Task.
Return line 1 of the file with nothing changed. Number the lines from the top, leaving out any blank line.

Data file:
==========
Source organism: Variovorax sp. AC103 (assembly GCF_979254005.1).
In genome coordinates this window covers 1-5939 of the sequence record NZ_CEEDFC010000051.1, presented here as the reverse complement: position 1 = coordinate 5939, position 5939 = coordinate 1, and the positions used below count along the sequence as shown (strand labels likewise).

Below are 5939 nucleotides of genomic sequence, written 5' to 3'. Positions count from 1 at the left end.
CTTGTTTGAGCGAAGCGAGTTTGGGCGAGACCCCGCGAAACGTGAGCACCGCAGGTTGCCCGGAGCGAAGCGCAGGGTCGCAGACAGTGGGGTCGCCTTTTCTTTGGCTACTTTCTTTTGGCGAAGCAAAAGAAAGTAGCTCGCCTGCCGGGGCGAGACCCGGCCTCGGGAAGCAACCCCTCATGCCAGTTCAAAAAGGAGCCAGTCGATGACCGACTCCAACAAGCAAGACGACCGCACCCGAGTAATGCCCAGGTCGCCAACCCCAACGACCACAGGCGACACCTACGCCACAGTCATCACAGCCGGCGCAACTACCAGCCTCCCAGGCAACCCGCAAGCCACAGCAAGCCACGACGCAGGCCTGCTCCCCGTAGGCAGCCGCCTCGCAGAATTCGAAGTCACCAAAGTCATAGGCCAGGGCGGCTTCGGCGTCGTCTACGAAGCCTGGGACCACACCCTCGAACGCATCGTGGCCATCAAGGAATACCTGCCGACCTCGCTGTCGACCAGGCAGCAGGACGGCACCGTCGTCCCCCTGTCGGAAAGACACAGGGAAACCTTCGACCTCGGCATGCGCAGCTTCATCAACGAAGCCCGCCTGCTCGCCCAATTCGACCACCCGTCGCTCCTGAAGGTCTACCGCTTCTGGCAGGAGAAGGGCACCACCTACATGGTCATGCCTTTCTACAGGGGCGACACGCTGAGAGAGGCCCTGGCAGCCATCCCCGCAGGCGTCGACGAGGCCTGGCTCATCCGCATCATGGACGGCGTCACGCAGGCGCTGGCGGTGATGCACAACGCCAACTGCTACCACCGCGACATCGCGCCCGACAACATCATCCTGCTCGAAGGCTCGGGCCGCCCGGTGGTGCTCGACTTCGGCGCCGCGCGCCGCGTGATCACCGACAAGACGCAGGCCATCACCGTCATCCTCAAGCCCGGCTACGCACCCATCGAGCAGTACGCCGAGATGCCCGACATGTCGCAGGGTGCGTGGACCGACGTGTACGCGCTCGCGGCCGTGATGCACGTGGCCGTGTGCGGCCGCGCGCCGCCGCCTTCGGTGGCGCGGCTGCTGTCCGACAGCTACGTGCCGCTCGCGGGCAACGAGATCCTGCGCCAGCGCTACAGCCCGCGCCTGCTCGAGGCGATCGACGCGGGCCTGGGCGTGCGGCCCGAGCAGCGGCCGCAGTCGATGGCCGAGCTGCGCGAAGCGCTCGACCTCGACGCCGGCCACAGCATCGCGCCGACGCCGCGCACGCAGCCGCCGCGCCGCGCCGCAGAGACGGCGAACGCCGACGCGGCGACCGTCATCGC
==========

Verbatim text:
Source organism: Variovorax sp. AC103 (assembly GCF_979254005.1).